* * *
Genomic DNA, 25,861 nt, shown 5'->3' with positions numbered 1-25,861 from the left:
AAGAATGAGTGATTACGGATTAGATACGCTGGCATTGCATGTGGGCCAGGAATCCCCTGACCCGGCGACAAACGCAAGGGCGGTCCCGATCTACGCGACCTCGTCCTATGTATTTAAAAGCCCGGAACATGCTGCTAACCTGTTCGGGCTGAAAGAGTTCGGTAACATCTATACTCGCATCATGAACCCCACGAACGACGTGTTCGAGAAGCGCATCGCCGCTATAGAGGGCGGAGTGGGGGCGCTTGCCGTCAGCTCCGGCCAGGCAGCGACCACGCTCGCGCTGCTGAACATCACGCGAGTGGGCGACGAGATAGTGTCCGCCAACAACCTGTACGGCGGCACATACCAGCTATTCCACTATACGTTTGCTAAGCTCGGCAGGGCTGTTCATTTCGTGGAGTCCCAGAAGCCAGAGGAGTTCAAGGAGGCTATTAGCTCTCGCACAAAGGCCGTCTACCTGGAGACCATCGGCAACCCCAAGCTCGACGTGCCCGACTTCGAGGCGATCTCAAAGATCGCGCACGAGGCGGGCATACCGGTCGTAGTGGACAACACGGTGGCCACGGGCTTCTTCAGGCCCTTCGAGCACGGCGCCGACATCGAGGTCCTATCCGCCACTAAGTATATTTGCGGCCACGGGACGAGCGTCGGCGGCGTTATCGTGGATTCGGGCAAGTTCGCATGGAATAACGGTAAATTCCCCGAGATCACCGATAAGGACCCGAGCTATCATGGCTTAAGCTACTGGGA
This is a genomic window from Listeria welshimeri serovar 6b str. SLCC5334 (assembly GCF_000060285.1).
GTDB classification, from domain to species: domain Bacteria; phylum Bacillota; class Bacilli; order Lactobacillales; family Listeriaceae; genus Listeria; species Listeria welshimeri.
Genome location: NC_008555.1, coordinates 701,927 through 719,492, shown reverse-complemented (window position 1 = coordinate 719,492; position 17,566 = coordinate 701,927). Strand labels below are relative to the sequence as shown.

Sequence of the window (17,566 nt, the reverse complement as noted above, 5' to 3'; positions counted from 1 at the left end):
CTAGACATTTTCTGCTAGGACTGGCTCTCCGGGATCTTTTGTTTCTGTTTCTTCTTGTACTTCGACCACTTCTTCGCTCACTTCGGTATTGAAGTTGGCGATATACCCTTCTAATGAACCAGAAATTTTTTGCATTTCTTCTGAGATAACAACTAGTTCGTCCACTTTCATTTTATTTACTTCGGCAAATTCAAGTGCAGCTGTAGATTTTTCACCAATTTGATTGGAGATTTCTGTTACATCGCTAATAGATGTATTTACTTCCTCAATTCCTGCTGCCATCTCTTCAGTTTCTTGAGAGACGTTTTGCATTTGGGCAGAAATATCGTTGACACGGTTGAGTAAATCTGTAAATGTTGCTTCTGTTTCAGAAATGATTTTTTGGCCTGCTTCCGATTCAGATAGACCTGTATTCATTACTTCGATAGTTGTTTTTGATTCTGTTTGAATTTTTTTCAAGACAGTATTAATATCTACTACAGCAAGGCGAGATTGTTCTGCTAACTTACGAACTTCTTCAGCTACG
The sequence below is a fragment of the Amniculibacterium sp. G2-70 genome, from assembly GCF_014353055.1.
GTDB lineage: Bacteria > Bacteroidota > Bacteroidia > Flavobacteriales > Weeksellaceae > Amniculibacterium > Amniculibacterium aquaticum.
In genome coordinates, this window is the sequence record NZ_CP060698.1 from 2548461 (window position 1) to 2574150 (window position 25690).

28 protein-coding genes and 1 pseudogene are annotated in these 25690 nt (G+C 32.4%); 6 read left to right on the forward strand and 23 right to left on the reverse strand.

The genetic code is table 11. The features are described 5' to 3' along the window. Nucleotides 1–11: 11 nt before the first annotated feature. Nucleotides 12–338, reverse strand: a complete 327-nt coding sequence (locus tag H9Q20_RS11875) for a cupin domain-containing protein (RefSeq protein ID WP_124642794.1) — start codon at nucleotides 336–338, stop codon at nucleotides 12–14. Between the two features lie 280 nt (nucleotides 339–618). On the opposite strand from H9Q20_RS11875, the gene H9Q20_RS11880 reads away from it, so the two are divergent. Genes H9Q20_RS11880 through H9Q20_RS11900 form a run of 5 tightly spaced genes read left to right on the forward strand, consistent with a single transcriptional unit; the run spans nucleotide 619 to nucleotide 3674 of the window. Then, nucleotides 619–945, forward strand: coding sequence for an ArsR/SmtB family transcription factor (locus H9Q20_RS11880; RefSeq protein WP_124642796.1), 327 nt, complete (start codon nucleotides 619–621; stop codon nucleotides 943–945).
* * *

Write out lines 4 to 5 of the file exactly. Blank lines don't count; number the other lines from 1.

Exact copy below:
GTDB classification, from domain to species: domain Bacteria; phylum Bacillota; class Bacilli; order Lactobacillales; family Listeriaceae; genus Listeria; species Listeria welshimeri.
Genome location: NC_008555.1, coordinates 701,927 through 719,492, shown reverse-complemented (window position 1 = coordinate 719,492; position 17,566 = coordinate 701,927). Strand labels below are relative to the sequence as shown.